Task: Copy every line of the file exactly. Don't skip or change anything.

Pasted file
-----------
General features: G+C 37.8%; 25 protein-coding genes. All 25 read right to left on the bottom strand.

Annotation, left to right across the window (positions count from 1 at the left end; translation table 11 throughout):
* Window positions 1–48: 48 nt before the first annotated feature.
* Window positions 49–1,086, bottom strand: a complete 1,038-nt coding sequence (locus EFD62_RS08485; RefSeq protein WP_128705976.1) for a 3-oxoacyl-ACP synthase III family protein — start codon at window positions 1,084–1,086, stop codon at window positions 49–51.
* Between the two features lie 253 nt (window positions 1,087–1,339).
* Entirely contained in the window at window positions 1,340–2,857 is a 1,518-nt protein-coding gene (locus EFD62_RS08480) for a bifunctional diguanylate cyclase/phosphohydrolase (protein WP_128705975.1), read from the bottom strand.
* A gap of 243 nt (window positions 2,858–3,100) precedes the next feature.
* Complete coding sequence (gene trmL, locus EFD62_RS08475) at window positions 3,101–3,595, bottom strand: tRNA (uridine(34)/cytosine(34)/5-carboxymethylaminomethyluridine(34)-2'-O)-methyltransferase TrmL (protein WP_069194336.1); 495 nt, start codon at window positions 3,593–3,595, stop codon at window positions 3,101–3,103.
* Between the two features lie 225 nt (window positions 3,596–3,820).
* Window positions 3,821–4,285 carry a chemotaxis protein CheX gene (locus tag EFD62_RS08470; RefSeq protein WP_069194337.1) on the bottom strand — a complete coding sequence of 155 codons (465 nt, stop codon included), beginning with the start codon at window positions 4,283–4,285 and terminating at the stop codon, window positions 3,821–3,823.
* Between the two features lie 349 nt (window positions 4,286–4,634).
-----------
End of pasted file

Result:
General features: G+C 37.8%; 25 protein-coding genes. All 25 read right to left on the bottom strand.

Annotation, left to right across the window (positions count from 1 at the left end; translation table 11 throughout):
* Window positions 1–48: 48 nt before the first annotated feature.
* Window positions 49–1,086, bottom strand: a complete 1,038-nt coding sequence (locus EFD62_RS08485; RefSeq protein WP_128705976.1) for a 3-oxoacyl-ACP synthase III family protein — start codon at window positions 1,084–1,086, stop codon at window positions 49–51.
* Between the two features lie 253 nt (window positions 1,087–1,339).
* Entirely contained in the window at window positions 1,340–2,857 is a 1,518-nt protein-coding gene (locus EFD62_RS08480) for a bifunctional diguanylate cyclase/phosphohydrolase (protein WP_128705975.1), read from the bottom strand.
* A gap of 243 nt (window positions 2,858–3,100) precedes the next feature.
* Complete coding sequence (gene trmL, locus EFD62_RS08475) at window positions 3,101–3,595, bottom strand: tRNA (uridine(34)/cytosine(34)/5-carboxymethylaminomethyluridine(34)-2'-O)-methyltransferase TrmL (protein WP_069194336.1); 495 nt, start codon at window positions 3,593–3,595, stop codon at window positions 3,101–3,103.
* Between the two features lie 225 nt (window positions 3,596–3,820).
* Window positions 3,821–4,285 carry a chemotaxis protein CheX gene (locus tag EFD62_RS08470; RefSeq protein WP_069194337.1) on the bottom strand — a complete coding sequence of 155 codons (465 nt, stop codon included), beginning with the start codon at window positions 4,283–4,285 and terminating at the stop codon, window positions 3,821–3,823.
* Between the two features lie 349 nt (window positions 4,286–4,634).